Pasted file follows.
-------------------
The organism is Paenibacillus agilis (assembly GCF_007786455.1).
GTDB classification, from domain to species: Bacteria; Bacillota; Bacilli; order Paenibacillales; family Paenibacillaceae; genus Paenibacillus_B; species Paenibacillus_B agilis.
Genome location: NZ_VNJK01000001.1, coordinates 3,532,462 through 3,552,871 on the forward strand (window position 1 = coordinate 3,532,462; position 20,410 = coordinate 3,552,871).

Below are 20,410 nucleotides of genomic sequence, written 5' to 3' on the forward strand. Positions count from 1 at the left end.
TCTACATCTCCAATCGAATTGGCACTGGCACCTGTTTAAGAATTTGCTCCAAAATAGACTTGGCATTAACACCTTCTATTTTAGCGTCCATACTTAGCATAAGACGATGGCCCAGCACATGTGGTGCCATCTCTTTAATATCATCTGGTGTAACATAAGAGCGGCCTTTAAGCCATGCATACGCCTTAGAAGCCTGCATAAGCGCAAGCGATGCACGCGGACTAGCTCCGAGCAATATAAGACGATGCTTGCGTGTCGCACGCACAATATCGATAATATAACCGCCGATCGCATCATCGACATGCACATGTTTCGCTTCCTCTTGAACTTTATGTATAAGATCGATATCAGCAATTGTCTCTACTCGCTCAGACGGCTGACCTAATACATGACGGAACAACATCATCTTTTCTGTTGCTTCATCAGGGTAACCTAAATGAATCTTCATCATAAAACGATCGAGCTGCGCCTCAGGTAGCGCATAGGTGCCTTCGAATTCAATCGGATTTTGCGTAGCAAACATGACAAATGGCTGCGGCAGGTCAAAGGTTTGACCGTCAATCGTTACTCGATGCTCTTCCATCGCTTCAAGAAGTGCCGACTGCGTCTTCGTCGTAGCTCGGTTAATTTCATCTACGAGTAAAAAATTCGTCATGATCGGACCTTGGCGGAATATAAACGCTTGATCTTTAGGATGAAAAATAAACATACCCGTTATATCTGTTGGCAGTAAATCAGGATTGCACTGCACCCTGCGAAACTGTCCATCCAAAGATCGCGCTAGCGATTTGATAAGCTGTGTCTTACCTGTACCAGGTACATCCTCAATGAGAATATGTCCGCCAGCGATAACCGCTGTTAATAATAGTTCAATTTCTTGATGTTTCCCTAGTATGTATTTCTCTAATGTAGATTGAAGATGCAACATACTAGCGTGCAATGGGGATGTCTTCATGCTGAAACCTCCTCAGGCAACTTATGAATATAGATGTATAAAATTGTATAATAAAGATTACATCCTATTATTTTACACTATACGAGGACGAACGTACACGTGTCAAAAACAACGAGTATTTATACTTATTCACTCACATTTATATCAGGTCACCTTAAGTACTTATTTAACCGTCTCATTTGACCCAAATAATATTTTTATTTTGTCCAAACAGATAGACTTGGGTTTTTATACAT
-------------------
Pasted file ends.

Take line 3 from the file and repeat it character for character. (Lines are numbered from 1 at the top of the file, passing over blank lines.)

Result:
Genome location: NZ_VNJK01000001.1, coordinates 3,532,462 through 3,552,871 on the forward strand (window position 1 = coordinate 3,532,462; position 20,410 = coordinate 3,552,871).